He tells Sky News: "Hearing Jamal being murdered would serve no purpose to an audience other than to shock and to put it into a different genre of category – that of horror film – which is not what I was seeking to make. So, I made that choice to not include the audio…
"I felt that to put it into the film would go into a territory that I didn't want to as a filmmaker and as an activist… And I didn't want Hatice to hear that. I didn't want Jamal's family to hear that. We know what happened."
Although a hardened journalist in his own right – with experience of dealing with corruption at high levels from his 2017 documentary Icarus about the Russian doping scandal – he also admits it was a decision that helps him sleep at night.
"I chose not to listen to it. We all know that he was murdered. We all know it was horrific. We all know he was chopped to pieces by blunt bone saw. What was that going to do other than to give me more nightmares and trauma in regard to this case than I've already experienced?"
And in truth, the transcript alone provides enough graphic detail to chill, with the document showing that Mr Khashoggi – who is referred to by one official as a "sacrificial animal" as he enters the consulate – taking seven and a half minutes to die, with his final words, "I can't breathe".
Recordings suggest Mr Khashoggi's body is then dismembered by a bone saw and part of his body burnt in a tandoori oven in the garden.
The existence of this audio recording is thanks to another detail that would sit well in a crime thriller – Turkish authorities had previously bugged the consulate and were recording every word and noise that took place in the media room where Mr Khashoggi was killed.
Despite delving into a murky murder case with very powerful players at its heart, Fogel says he has the privilege of not having felt threatened at any point in its making.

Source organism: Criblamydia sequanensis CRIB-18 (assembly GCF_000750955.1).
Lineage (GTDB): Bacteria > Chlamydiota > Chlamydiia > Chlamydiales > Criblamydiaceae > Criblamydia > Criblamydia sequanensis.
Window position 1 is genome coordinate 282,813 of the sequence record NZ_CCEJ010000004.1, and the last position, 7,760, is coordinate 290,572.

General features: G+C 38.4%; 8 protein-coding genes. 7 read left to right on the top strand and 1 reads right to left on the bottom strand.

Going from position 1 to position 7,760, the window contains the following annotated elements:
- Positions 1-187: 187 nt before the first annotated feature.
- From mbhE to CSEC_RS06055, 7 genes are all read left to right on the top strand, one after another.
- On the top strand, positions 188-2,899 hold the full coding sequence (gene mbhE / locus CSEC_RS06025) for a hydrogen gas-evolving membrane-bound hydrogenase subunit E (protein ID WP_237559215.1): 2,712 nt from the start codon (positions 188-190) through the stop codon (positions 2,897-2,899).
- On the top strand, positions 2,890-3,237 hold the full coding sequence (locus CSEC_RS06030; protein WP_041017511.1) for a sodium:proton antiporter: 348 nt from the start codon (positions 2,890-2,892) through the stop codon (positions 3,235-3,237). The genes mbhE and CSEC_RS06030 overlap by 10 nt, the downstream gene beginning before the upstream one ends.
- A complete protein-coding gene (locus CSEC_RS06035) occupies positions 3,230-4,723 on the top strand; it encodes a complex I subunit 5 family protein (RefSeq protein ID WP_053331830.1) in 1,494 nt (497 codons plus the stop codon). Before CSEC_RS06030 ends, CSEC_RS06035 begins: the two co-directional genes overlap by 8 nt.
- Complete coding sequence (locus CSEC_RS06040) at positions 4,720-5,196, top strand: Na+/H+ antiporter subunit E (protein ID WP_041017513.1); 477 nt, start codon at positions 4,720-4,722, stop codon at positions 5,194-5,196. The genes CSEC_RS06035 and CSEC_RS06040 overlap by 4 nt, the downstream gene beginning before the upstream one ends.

"Being American hopefully still offers me some protection. I am not living in the Middle East… I don't really try to spend a lot of time looking over my shoulder when I'm engaging in making a film like this, because if I was then I shouldn't be making content such as this."
However, Fogel isn't immune to the emotional toll of such a distressing story.
In the film, we see inside the flat bought by Mr Khashoggi to start his new life with fiancee Hatice as she enters it for the first time since his death.
With the cupboards and walls still covered with black fingerprint powder, the cameras follow her into her intended marital home. Fogel describes it as a "difficult" experience.
"That day that I shot with her, as we were allowed back into what was going to be their home, she had not been able to set foot in there in the six months prior to that as first of all, they weren't married.
"Second of all, had been turned into a crime scene and she didn't have access to that apartment. I mean, it was is heart-breaking. That day that we shot was about as authentic as I could get."
And Fogel says it was that access to someone so close to Mr Khashoggi which was so important to the success of the documentary.